Durable contacts make for long-lasting connections

Electronic connector manufacturers focus on creating more durable connectors to ensure these products are able to perform properly and survive in heavy-duty applications.

The MULTIGIG RT 2-R connector improved upon traditional connector technology by featuring four points of contact which improves durability in rugged applications as well as reliability for the board-to-board interface.
The MULTIGIG RT 2-R connector improved upon traditional connector technology by featuring four points of contact which improves durability in rugged applications as well as reliability for the board-to-board interface.

Though typically small in size, electronic connectors play a big role in the functionality of a piece of equipment by ensuring proper communication between systems and components. Connectors can be used to deliver the signal which tells a brake light to turn on, as well as send diagnostic information from a sensor to an in-cab operator display. “It’s one of the things that’s easy to use, but it better work right [and] it better fit right,” says Earle Olson, Business Development Manager at TE Connectivity (company information, 10056226), Berwyn, PA.

Designing a connector which works all of the time, and for a long time, is important since connector failure can lead to unscheduled downtime and potential safety hazards. “In the harsh environment space, connectivity is critical,” says Jim Lieb, Vice President of Sales at CONEC (company information, 10224090), Garner, NC. “If the connector fails, it’s going to cost somebody a lot of money or compromise performance and safety.”

Creating a durable design ensures a connector will have a long and productive life. This is especially true for connectors used in heavier-duty applications which must withstand higher vibration levels, high pressure sprays and stricter flammability requirements, says Dirk Saenger, Connection Systems Global Sales Director for Commercial Vehicles at Delphi (company information, 10055285), Troy, MI. This often leads to the use of back shell protection and protective caps to keep debris away from exposed terminals and sealing surfaces that might impede connector performance. 

Increasing durability

Connector manufacturers must first know what type of application and environment a connector will be used in order to effectively create a durable design. This enables the manufacturer to better determine which types of materials to make the connector from to provide the best possible performance.

An IP67-rated connector being used in an agricultural application, for example, will not only need to be water resistant but corrosion resistant as well to prevent the connector from becoming damaged by exposure to harsh chemicals. Peter Persico, Technical Support Specialist at CONEC, says in this type of scenario plastic housings, which are corrosion resistant, will be used. And if the connector will be exposed to ultra-violet light from the sun, it will be necessary to use a black plastic. “Those are some of the considerations that come into play depending on what the application is,” says Persico. He adds that for customers who want a more robust connector, a die cast housing is used.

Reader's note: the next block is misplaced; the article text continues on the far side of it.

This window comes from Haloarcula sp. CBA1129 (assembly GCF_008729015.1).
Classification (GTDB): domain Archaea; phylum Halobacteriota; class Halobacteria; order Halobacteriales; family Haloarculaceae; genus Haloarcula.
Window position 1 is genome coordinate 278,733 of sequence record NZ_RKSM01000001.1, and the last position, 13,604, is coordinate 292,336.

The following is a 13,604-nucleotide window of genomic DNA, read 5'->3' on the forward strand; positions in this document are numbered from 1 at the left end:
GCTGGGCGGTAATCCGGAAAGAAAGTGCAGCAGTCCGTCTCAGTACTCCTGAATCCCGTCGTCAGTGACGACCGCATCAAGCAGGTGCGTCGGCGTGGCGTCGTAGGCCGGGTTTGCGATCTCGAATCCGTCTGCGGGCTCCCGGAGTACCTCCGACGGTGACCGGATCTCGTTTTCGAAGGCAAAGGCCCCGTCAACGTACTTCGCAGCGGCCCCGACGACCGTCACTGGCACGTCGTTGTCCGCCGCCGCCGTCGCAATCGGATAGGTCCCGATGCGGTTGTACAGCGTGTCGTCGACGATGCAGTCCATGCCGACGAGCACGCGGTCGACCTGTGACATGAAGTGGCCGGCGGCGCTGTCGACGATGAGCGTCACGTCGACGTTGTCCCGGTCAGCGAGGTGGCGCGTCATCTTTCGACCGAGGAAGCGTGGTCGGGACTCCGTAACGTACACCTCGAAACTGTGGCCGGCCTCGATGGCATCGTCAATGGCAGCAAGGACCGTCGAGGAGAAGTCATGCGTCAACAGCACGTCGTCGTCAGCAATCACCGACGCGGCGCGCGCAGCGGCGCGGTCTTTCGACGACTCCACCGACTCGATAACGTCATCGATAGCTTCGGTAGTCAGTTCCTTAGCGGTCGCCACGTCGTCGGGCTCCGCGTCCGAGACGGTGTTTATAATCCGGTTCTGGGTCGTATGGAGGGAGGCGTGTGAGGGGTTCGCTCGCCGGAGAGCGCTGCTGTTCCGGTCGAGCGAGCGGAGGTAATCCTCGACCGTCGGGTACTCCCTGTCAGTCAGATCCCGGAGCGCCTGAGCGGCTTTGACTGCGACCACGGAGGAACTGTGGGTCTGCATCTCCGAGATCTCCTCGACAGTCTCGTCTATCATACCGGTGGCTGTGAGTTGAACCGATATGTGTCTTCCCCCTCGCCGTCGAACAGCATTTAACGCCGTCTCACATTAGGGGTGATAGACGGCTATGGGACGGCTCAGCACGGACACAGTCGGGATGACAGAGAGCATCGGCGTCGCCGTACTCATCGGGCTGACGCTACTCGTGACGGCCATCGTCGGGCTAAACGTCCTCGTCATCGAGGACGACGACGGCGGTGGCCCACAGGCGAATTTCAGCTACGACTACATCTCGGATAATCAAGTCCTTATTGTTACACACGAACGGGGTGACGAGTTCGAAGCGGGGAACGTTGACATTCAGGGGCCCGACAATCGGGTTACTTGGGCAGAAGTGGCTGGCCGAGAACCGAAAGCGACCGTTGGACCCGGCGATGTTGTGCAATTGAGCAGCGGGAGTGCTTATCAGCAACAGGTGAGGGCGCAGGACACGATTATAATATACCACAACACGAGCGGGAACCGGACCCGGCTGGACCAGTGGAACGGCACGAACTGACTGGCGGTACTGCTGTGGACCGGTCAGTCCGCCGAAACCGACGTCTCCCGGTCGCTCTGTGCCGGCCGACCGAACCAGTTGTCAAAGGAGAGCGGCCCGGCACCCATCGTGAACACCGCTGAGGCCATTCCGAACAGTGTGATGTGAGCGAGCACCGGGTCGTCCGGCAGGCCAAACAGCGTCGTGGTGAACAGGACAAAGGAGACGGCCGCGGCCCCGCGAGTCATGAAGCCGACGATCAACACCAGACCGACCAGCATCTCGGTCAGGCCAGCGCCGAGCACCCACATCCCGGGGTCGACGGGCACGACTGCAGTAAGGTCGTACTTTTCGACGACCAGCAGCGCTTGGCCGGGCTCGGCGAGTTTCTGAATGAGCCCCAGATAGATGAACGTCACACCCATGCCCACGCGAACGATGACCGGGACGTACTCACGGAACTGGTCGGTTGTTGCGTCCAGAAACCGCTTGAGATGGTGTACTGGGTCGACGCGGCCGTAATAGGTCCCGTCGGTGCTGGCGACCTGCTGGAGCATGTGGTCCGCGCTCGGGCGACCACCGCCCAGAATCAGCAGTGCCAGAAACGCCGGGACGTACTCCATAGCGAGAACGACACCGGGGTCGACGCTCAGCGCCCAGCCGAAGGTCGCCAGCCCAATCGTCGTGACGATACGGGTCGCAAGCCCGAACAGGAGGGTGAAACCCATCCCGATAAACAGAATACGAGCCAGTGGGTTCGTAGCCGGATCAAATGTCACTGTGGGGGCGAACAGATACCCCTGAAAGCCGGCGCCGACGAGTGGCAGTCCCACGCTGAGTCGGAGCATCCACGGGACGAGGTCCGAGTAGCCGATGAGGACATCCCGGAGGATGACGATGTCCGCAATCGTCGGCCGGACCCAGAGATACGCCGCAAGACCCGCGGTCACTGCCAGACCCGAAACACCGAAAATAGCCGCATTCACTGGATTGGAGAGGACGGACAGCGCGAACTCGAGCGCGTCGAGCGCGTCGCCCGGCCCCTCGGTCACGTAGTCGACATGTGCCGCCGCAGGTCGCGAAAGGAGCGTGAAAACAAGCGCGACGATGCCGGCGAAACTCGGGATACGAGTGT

When designing a more durable fiber optic connector for military applications, TE Connectivity placed its PRO BEAM Jr. technology behind a lens to better protect the fiber optics (product information, 10823355). “Quite simply stated, it’s fiber behind safety glasses,” says Olson. “[The] bare fiber barrel is locked behind a chamber that’s fully sealed [making] it very easy to see with the human eye if anything is on the lens that would possibly block the optical path.”

The more durable design was needed because the military was spending over $7 million a year maintaining the traditional fiber optic connectors it was using. These connectors gave the appearance of being robust, but the fibers were in fact exposed to environmental elements such as sand and dust, which was preventing them from functioning properly.  With the development of this lens-protected fiber optic connector “we will eliminate 95% of the maintenance repair costs of the U.S. Army,” says Olson.

Fighting corrosion

According to Bob Phillips, President of Phillips Industries (company information, 10055943),Santa Fe Springs, CA, reducing the impact of corrosion on electrical connectors has been a main focus for the company. Phillips says corrosion started becoming a larger problem in the late 1990s and early 2000s when many states started using magnesium chloride on roadways to melt ice and prevent it from forming. However, this material was spraying up into the electrical connectors as vehicles drove over the road, causing the connectors to malfunction. “Corrosion will build up inside the electrical connector where the male connection would match up with the female connection…causing it to short,” says Phillips. “Then it got to the point where the magnesium chloride would creep into the electrical socket boot and if it was not sealed the corrosion would migrate to the socket contacts as well, causing shorts or electrical fires.”

Proper corrosion resistance not only prevents shorts but also ensures the appropriate amount of electrical current is making its way to the designated device. Phillips says no matter how high the quality of the products in your connector are, if the starting point of the electrical system is corroded current flow will be restricted and the component or wiring system will not function properly, if at all. On its STA-DRY seven-way connectors (product information, 10704969), Phillips Industries uses lithium grease as a corrosion inhibitor. For the STA-DRY female connectors, “the socket assembly is insert molded, therefore the housing is molded around the pin,” says Phillips. “That keeps the contaminants from migrating from the front to the rear of the connections and keeps corrosion out.”